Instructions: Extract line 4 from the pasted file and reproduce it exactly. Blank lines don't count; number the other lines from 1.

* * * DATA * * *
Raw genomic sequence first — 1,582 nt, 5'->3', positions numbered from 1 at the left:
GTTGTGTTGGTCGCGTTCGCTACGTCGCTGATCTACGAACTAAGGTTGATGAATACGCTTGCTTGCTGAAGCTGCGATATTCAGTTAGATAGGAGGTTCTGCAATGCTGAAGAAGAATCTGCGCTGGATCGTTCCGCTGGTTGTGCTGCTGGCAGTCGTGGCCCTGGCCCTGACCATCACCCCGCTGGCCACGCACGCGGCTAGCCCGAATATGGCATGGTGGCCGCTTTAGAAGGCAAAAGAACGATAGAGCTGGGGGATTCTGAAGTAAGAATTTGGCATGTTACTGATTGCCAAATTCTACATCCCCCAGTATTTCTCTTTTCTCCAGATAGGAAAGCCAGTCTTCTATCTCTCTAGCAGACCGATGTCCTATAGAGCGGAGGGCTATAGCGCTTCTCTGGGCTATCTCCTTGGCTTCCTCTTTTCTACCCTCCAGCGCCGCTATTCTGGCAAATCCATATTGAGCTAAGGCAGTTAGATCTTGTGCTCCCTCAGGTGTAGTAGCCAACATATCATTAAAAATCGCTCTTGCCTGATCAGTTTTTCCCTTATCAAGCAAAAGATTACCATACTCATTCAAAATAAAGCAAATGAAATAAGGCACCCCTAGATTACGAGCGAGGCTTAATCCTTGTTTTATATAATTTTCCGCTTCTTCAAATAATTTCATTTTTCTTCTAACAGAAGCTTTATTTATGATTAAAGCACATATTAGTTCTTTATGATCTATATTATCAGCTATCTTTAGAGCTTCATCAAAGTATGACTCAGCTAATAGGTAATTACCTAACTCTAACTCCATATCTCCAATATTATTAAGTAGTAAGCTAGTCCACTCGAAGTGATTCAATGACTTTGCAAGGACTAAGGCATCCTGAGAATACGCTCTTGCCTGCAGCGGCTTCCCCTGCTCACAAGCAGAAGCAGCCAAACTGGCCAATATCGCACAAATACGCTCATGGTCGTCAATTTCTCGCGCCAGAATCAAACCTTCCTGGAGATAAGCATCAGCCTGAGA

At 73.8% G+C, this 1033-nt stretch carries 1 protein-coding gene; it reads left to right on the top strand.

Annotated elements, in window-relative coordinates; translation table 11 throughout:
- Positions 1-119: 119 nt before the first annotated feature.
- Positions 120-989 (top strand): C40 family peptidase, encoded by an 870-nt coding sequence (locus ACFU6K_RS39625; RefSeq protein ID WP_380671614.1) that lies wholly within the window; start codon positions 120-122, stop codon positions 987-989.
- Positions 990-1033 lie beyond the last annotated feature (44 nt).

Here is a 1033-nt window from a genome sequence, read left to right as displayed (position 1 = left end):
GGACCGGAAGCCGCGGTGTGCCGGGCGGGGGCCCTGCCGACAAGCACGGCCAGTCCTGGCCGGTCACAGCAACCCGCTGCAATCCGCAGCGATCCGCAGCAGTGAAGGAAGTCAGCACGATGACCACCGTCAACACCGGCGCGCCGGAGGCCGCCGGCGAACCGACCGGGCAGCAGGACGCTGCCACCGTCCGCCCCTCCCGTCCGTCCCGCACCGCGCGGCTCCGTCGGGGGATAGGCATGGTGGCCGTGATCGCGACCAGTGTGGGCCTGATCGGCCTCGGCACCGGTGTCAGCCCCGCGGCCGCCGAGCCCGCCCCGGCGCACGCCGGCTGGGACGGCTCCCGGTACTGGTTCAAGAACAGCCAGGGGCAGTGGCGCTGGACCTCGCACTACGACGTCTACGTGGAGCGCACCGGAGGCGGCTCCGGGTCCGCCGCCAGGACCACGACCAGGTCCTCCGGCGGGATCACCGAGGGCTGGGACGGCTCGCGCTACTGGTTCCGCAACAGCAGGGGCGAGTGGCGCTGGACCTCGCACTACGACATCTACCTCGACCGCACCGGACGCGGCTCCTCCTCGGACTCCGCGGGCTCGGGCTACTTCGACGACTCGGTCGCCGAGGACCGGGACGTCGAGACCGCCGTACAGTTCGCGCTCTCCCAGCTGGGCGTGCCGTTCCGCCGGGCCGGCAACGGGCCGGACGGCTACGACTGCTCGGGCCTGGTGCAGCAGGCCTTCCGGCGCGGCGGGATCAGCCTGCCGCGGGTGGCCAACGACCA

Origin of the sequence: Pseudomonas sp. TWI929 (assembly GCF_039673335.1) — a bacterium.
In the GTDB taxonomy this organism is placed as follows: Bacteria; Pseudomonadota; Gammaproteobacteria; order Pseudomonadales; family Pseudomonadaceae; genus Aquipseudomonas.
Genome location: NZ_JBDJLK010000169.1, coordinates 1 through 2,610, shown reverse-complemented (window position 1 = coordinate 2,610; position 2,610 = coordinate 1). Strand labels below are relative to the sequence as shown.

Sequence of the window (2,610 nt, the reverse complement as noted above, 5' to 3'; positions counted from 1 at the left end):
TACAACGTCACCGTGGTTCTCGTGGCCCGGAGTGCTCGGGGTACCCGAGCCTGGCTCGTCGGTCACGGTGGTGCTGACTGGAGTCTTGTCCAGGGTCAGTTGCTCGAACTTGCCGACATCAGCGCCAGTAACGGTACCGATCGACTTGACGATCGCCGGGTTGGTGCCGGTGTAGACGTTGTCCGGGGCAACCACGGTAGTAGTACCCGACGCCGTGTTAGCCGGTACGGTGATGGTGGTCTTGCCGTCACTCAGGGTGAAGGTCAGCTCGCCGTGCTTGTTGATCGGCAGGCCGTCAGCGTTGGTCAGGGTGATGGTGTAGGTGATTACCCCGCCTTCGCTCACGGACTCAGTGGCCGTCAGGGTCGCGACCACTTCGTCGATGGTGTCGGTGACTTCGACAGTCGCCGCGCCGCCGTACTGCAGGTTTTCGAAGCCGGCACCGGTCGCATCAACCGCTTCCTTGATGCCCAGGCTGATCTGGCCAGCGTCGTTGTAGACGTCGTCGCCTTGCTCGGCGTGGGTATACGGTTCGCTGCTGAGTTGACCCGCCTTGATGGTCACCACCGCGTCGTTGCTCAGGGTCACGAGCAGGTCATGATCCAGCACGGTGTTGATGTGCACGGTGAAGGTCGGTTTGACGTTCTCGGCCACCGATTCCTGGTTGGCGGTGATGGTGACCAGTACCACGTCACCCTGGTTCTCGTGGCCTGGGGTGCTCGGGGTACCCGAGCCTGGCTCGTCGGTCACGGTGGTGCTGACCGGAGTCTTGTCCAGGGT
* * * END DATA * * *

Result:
Annotated elements, in window-relative coordinates; translation table 11 throughout: